My basic cooking and food choices are largely influenced by my English and Scottish background and living in South Africa. Over the last 20 or so years, as ethnic foods have become both more fashionable and available, it has become easier to experiment with flavours and different ingredients. My mother cooked “English” food and through a woman who looked after our house, and then later at boarding school, I was introduced to samp (dried, de-husked corn) and beans, and morogo (wild greens/spinach). Patience and I would go into the vegetable garden and pick “weeds” and turnip leaves which were then added to the warm umgqusho (as she called it in isiXhosa), or to the mealie rice or pap (porridge). These memories of the warm, bubbling pot, the vegetable garden, and the stories my Dad used to tell about the family allotment in Glasgow, are the roots of my interest in edible plants. An opportunity to learn about veld kos – edible indigenous plants – was not one to be missed.
Last weekend we joined friends at Loubie Rusch‘s talk on Veld Kos (field food) at the Pink Geranium. The Pink Geranium is a wonderful nursery not far from Stellenbosch (but more of that, another time). Loubie is a landscaper by profession, and passionate about the potential of indigenous plants for food and food security. There was a great deal to absorb, and I have come home to look at some of the plants in our garden with a new, and adult eye.
Why, “adult” eye? Well, as a child, we ate the flowers and leaves of a plant that appeared every spring, Oxalis corniculata, also known as wild sorrel, suurings in Afrikaans (suur is sour in Afrikaans) – it does taste a lot like sorrel. These are yellow ones in our garden, but the ones that we ate growing up in Grahamstown, were purple. I now know that the entire plant – flowers, leaves, stems and corm – is edible, but that it must be treated with respect because of the oxalic acid content (spinach and rhubarb also contain oxalic acid). We used to nibble Elephant’s Food – the fleshy, sour leaves of the Portulacaria afra or spekboom which hedged the property on which we lived, and past which I used to walked to primary school; in those dry, drought years, this hedge was the greenest thing in sight.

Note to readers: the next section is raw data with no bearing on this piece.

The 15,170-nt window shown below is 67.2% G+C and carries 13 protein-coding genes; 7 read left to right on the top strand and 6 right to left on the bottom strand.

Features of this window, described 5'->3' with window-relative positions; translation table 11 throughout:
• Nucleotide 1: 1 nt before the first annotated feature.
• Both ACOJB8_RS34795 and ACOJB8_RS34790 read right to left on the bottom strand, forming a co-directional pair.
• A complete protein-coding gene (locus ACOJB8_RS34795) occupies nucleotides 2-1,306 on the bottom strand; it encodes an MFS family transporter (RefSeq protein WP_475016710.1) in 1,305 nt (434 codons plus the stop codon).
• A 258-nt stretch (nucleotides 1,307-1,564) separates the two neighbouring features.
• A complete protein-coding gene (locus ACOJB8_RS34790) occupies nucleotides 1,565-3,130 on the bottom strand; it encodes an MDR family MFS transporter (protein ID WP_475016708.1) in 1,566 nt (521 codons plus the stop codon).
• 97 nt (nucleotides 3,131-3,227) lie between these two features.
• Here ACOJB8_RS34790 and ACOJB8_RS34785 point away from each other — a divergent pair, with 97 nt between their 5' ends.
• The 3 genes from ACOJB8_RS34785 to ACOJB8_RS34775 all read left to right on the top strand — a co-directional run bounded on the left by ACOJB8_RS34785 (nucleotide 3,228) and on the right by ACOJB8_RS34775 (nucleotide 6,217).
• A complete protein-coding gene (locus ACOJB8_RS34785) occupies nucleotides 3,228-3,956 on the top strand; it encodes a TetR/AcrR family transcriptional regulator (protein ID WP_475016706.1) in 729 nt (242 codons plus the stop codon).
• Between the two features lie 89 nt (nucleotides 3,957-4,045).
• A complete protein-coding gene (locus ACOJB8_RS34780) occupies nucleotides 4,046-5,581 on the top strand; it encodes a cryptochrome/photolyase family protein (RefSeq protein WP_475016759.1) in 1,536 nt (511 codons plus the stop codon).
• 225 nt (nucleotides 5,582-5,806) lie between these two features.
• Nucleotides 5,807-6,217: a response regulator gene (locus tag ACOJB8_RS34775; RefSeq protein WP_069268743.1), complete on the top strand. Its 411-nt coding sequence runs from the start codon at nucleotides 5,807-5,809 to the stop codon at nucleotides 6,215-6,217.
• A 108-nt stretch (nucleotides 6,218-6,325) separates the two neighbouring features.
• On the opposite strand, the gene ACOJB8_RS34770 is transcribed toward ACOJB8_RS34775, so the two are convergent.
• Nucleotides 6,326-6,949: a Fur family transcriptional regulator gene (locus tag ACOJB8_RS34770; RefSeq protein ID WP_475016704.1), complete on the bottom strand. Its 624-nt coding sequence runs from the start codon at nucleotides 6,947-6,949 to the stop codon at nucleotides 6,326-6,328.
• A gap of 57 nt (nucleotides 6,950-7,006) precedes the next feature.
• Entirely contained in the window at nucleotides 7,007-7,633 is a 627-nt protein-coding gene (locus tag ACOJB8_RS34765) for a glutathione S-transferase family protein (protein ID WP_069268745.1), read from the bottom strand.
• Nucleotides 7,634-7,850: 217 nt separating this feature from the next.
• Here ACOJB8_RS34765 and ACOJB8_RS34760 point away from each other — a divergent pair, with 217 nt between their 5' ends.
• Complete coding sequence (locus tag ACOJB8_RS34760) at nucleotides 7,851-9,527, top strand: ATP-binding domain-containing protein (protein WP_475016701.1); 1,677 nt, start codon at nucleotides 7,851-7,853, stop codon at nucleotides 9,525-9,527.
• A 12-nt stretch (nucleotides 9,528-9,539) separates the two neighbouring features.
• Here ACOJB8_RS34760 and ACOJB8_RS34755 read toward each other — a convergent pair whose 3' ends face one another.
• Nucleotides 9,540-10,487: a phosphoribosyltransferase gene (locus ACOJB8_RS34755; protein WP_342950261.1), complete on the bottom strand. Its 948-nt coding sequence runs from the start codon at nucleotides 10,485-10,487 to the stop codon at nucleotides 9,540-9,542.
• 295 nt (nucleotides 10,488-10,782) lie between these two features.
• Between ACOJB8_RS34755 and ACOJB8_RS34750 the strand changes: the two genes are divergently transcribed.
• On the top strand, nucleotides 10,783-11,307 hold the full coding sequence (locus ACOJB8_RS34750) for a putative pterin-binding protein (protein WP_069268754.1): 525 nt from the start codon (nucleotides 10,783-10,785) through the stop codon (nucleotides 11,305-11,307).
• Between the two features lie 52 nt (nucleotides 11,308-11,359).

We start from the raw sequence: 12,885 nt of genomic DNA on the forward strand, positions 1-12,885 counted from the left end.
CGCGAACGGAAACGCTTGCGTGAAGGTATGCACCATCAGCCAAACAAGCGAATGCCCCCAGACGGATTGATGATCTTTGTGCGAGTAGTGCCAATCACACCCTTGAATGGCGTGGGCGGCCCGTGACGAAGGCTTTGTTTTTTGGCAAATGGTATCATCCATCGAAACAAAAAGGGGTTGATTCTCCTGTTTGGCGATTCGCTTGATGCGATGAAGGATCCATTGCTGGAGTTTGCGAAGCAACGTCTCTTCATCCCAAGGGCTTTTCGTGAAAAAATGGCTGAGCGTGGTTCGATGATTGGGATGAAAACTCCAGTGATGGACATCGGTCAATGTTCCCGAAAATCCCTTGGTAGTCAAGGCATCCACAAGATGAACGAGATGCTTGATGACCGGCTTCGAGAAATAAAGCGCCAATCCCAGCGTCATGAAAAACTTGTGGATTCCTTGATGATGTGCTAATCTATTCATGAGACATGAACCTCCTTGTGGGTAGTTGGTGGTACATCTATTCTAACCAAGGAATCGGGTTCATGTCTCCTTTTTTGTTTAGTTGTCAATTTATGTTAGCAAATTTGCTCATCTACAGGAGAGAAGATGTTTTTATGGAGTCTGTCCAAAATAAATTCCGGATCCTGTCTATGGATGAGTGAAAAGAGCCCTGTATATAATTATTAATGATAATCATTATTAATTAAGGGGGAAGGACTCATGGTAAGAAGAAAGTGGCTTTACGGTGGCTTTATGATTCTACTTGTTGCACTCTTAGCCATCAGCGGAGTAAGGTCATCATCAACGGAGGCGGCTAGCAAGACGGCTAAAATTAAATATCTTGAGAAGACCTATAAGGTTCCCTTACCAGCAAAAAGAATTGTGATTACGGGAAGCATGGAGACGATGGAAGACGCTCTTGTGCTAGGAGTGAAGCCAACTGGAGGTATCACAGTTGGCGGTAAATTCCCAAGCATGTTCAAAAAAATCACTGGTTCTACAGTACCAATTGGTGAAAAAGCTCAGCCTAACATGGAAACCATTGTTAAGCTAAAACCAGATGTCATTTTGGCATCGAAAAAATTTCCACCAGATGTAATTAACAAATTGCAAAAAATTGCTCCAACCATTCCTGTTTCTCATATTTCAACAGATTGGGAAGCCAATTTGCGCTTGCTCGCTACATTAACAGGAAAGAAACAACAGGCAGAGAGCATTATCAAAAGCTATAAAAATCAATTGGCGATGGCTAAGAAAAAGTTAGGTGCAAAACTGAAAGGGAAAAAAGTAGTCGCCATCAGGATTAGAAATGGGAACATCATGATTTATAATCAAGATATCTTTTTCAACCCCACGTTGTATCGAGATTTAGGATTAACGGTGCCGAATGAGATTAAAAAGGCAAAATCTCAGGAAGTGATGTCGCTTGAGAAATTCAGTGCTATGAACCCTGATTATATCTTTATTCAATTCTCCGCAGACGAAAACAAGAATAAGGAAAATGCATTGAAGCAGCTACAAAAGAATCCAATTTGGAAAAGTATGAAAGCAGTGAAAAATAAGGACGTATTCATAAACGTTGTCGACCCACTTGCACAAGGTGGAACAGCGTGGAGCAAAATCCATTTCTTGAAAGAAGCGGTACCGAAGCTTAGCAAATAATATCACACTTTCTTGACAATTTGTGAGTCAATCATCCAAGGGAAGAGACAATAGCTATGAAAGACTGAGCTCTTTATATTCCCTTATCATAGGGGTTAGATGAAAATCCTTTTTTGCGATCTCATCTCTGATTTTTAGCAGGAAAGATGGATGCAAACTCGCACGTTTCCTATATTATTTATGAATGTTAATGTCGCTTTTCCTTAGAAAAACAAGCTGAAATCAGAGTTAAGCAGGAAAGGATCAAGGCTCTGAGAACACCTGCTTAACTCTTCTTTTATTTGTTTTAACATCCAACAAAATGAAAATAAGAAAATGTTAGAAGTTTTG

Before this weekend, I had also partaken of wild garlic (Tulbagia) . In addition to having a strong (very) garlic smell and flavour and, like the conventional garlic, it is a great companion plant for roses and an essential addition to home-made insect repellents. Again, we have the purple variety in the garden – Loubie introduced me to the white ones.
Loubie used leaves from the first three of these plants to make the most delicious tzatziki-type dip, which we tasted with carrot sticks. The sweetness of the carrots was beautifully juxtaposed with the sourness of the yoghurt, oxalis and spekboom.
She also introduced us to dune spinach, which she stir-fried with some oyster mushrooms. She had made a pesto, which which she combined with cherry tomatoes, but for the life of me, I couldn’t tell you (because I can’t remember) what went into it! It all looked and tasted delicious.
I have come home inspired, and in addition to the first three plants I discussed, all of which grow abundantly in our garden, I will be experimenting with two other plants that grow there, in equal profusion: the wild rosemary, Eriocephalus africanus (Kapokbos in Afrikaans), and the sour fig, Carpobrotus edulis, a member of the Mesembryanthem family, and which has a long and rich culinary history in the Western Cape.
The wild rosemary grows in the same, neglected corner of our plot as the nasturtiums of which I spoke a while ago, and has a more peppery but less strong aroma than the conventional rosemary that I already use quite a lot. As you see, the leaves are similar.
Coming back to the sour figs – a friend in Cape Town was very excited when she saw sour figs growing in our garden. I knew about sour fig jam and dried sour figs, but I hadn’t known what they tasted like, or how to go about using them, green and/or fresh, in a salad, let alone in a stir fry. We have loads of these in our garden because they are a great, drought resistant ground cover that helps to stabilise banks, so I will soon be experimenting with them.
The plants I’ve mentioned are just some of the plants Loubie told us about. Wild asparagus we also have in the garden – I’ve been pulling it out – now I shall be giving it TLC. I’ll keep you posted about this new aspect of my culinary journey…